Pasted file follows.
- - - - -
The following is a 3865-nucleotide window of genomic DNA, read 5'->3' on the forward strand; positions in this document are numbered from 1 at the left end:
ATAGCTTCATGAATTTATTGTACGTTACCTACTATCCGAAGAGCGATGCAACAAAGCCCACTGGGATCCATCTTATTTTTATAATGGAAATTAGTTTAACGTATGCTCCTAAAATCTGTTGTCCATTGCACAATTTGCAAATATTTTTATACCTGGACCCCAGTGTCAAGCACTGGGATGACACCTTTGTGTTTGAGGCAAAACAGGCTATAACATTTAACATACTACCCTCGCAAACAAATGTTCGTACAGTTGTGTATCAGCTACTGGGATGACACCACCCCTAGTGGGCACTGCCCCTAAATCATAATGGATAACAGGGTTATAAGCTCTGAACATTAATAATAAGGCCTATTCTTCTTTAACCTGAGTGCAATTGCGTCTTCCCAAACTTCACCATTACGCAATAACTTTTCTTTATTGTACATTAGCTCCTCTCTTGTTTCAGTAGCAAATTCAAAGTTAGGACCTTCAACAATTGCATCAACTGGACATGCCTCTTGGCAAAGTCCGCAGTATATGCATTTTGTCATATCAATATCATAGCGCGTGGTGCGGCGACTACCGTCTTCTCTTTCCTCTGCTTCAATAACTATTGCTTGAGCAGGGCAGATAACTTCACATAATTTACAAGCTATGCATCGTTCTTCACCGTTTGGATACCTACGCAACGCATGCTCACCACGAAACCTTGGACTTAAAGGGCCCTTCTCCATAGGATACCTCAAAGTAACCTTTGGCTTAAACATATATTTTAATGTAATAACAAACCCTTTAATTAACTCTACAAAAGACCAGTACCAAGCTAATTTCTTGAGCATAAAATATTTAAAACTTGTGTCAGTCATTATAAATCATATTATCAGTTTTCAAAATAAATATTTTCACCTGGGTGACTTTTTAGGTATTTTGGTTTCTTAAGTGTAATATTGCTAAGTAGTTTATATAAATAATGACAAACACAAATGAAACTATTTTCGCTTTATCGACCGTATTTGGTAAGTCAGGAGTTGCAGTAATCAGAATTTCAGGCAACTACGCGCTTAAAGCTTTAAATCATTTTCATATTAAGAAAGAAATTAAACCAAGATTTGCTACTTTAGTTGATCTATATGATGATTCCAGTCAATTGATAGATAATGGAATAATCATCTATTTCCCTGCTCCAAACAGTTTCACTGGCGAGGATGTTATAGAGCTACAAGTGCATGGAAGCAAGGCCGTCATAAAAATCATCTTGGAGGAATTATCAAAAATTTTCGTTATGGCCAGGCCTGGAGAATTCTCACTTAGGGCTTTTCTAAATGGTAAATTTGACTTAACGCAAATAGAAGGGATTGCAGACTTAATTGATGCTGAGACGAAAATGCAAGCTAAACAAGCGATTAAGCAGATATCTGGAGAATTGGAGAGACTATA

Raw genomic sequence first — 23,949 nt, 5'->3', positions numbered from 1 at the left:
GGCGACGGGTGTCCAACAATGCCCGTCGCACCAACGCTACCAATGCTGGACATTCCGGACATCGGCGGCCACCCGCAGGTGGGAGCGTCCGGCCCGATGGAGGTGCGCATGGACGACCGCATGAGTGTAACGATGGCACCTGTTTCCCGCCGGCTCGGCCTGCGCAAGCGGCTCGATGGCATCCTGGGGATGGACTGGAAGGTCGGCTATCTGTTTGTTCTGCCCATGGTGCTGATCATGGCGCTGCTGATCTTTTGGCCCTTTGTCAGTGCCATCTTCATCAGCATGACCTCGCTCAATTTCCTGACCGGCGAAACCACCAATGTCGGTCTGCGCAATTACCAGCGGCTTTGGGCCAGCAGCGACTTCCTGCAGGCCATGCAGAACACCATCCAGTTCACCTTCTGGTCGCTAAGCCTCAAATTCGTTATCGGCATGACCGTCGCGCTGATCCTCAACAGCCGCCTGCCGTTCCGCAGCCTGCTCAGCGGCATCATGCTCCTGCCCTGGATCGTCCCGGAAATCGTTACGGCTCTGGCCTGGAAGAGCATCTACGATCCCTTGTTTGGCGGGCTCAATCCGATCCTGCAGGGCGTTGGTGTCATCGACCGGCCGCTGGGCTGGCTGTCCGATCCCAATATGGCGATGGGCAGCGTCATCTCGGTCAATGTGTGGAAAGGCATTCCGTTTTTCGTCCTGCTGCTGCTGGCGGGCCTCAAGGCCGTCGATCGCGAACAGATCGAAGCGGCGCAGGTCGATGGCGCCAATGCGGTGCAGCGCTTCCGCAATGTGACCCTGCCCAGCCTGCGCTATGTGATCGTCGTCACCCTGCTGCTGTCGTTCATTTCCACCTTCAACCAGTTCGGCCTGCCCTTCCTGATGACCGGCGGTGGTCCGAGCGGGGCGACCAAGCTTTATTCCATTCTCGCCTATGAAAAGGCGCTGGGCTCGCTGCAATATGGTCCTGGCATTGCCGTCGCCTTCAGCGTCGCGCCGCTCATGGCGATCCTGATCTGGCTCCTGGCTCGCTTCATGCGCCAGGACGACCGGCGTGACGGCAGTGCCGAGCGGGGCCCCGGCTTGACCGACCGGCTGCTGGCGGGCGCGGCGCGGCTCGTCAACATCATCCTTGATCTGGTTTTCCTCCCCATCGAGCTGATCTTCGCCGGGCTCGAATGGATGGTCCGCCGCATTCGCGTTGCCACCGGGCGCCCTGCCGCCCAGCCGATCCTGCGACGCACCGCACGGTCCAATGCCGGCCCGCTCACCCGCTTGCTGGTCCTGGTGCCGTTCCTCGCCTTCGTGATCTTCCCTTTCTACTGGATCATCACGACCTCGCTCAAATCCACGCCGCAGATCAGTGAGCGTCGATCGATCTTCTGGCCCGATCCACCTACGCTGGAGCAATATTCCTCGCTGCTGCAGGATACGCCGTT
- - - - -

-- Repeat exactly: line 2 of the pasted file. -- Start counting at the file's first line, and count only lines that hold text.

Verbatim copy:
ATAGCTTCATGAATTTATTGTACGTTACCTACTATCCGAAGAGCGATGCAACAAAGCCCACTGGGATCCATCTTATTTTTATAATGGAAATTAGTTTAACGTATGCTCCTAAAATCTGTTGTCCATTGCACAATTTGCAAATATTTTTATACCTGGACCCCAGTGTCAAGCACTGGGATGACACCTTTGTGTTTGAGGCAAAACAGGCTATAACATTTAACATACTACCCTCGCAAACAAATGTTCGTACAGTTGTGTATCAGCTACTGGGATGACACCACCCCTAGTGGGCACTGCCCCTAAATCATAATGGATAACAGGGTTATAAGCTCTGAACATTAATAATAAGGCCTATTCTTCTTTAACCTGAGTGCAATTGCGTCTTCCCAAACTTCACCATTACGCAATAACTTTTCTTTATTGTACATTAGCTCCTCTCTTGTTTCAGTAGCAAATTCAAAGTTAGGACCTTCAACAATTGCATCAACTGGACATGCCTCTTGGCAAAGTCCGCAGTATATGCATTTTGTCATATCAATATCATAGCGCGTGGTGCGGCGACTACCGTCTTCTCTTTCCTCTGCTTCAATAACTATTGCTTGAGCAGGGCAGATAACTTCACATAATTTACAAGCTATGCATCGTTCTTCACCGTTTGGATACCTACGCAACGCATGCTCACCACGAAACCTTGGACTTAAAGGGCCCTTCTCCATAGGATACCTCAAAGTAACCTTTGGCTTAAACATATATTTTAATGTAATAACAAACCCTTTAATTAACTCTACAAAAGACCAGTACCAAGCTAATTTCTTGAGCATAAAATATTTAAAACTTGTGTCAGTCATTATAAATCATATTATCAGTTTTCAAAATAAATATTTTCACCTGGGTGACTTTTTAGGTATTTTGGTTTCTTAAGTGTAATATTGCTAAGTAGTTTATATAAATAATGACAAACACAAATGAAACTATTTTCGCTTTATCGACCGTATTTGGTAAGTCAGGAGTTGCAGTAATCAGAATTTCAGGCAACTACGCGCTTAAAGCTTTAAATCATTTTCATATTAAGAAAGAAATTAAACCAAGATTTGCTACTTTAGTTGATCTATATGATGATTCCAGTCAATTGATAGATAATGGAATAATCATCTATTTCCCTGCTCCAAACAGTTTCACTGGCGAGGATGTTATAGAGCTACAAGTGCATGGAAGCAAGGCCGTCATAAAAATCATCTTGGAGGAATTATCAAAAATTTTCGTTATGGCCAGGCCTGGAGAATTCTCACTTAGGGCTTTTCTAAATGGTAAATTTGACTTAACGCAAATAGAAGGGATTGCAGACTTAATTGATGCTGAGACGAAAATGCAAGCTAAACAAGCGATTAAGCAGATATCTGGAGAATTGGAGAGACTATA